Turtles, seabirds and dolphins who make Maltese territorial waters their home are to be further protected thanks to the creation of eight new marine protected areas.
The eight areas cover 3,450 square kilometres and will join Malta’s five existing Natura 2000 protected marine sites. They were selected on the basis of two EU projects which mapped out the areas most critical to the conservation of loggerhead turtles, bottlenose dolphins, Yelkouan and Scopoli’s shearwaters and European storm-petrels.
Natura 2000 sites are an ecological network of protected areas designed to protect the ecologically important habitats and species across Europe. Malta’s previous five such sites were based primarily on the presence of Posidonia seagrass meadows.
The EU Life + Migrate project, which began in October 2012 and is ending in April 2016, focused on the loggerhead turtle il-fekruna tal-baħar il-komuni and of the bottlenose dolphin id-denfil ta’ geddumu qasir in Maltese waters. It was led by the Environment and Resources Authority, Environment Ministry and a Spanish firm specialising in marine resource conservation. Bank of Valletta co-financed the project.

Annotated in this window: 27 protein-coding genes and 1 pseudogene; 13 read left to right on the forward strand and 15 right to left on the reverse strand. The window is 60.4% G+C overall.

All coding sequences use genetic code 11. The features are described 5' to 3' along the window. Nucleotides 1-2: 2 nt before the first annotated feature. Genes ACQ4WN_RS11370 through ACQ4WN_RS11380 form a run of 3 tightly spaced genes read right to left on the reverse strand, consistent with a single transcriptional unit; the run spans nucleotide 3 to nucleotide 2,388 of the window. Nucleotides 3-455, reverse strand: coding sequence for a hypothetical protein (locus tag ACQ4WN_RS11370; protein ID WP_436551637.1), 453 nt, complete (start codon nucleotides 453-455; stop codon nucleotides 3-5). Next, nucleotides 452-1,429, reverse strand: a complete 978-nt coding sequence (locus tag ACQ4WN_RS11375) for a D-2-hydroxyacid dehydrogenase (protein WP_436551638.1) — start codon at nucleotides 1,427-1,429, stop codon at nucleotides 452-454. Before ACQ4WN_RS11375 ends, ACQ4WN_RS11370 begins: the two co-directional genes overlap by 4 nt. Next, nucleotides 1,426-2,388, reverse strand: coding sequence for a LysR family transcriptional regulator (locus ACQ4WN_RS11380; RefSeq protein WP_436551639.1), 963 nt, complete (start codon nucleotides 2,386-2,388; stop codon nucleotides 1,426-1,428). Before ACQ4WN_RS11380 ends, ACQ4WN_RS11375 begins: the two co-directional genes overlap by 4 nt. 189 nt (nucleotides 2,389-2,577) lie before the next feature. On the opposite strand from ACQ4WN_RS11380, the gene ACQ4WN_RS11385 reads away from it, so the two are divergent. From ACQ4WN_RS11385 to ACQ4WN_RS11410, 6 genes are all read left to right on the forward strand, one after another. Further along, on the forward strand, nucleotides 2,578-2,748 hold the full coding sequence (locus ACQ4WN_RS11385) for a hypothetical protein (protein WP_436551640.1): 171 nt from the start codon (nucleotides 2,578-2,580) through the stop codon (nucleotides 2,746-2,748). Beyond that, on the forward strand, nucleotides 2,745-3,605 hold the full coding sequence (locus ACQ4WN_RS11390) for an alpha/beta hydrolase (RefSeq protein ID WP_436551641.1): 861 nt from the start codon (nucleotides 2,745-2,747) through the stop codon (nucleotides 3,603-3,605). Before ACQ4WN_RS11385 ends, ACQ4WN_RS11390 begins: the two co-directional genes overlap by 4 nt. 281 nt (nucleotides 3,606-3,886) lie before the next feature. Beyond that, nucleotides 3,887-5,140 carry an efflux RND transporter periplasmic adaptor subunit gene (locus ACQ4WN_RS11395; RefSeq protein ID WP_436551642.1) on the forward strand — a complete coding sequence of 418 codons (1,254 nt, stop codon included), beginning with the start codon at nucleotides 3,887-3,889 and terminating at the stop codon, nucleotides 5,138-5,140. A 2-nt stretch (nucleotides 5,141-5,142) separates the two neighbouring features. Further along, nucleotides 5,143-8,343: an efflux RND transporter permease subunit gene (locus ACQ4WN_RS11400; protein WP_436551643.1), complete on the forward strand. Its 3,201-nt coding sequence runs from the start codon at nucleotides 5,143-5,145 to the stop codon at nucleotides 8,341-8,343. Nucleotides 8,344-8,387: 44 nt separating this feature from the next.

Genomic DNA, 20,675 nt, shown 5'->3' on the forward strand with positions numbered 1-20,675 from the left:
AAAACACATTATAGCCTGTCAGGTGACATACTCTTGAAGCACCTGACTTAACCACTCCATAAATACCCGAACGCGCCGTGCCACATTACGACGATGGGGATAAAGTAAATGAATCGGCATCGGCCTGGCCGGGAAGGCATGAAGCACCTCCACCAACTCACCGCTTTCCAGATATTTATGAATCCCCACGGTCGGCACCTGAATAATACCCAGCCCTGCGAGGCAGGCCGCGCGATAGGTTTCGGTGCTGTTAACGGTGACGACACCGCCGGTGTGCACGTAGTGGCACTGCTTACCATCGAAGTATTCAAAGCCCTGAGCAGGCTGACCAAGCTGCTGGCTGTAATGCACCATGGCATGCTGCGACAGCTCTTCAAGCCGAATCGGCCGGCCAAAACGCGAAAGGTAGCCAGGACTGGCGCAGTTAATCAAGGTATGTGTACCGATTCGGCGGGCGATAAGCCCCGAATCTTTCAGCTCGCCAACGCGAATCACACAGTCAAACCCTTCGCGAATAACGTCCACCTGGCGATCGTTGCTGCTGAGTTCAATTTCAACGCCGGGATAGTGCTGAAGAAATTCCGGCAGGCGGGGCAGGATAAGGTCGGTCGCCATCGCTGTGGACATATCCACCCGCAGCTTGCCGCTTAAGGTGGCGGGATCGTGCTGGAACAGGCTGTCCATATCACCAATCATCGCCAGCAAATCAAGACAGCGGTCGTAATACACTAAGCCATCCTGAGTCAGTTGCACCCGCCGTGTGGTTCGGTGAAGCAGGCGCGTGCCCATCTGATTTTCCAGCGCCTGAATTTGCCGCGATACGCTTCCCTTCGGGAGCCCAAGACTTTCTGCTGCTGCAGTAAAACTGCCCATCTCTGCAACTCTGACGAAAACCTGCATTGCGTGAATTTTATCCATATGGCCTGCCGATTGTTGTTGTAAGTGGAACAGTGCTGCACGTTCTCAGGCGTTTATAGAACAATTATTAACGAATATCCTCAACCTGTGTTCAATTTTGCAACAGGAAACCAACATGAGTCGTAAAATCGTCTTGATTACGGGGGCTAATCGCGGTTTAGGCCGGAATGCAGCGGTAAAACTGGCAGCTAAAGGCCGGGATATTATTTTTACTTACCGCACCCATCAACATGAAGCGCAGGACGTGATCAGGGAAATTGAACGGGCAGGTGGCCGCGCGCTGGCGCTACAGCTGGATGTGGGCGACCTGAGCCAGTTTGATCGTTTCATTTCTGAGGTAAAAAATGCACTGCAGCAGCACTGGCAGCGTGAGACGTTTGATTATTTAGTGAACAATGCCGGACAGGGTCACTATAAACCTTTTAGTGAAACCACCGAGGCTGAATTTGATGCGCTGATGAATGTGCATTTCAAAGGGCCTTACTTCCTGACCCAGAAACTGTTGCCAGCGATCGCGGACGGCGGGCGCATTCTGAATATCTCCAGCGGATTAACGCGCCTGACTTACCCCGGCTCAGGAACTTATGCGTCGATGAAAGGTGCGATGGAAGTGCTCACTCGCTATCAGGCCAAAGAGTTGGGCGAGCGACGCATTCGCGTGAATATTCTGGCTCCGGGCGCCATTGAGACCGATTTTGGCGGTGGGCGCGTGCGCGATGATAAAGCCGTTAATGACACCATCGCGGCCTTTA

Migrate manager Carmen Mifsud said that the surveys and scientific work carried out by her team had been useful in gathering information about these species as well as in identifying suitable Natura 2000 sites.
The Malta Seabird Project, which also formed part of EU Life+, was led by BirdLife Malta in collaboration with the Ministry for Sustainable Development, Environment and Climate Change, the Royal Society for the Protection of Birds and the Sociedade Portuguesa para o Estudo das Aves. It is the largest seabird conservation project in Malta.
Designating a marine area as protected does not mean closing it off to public access, or even prohibiting fishing there. It does however require the government to monitor and manage the site sustainably, ensuring that protected populations in these areas are safeguarded for future generations.
Independent journalism costs money. Support Times of Malta for the price of a coffee.Support Us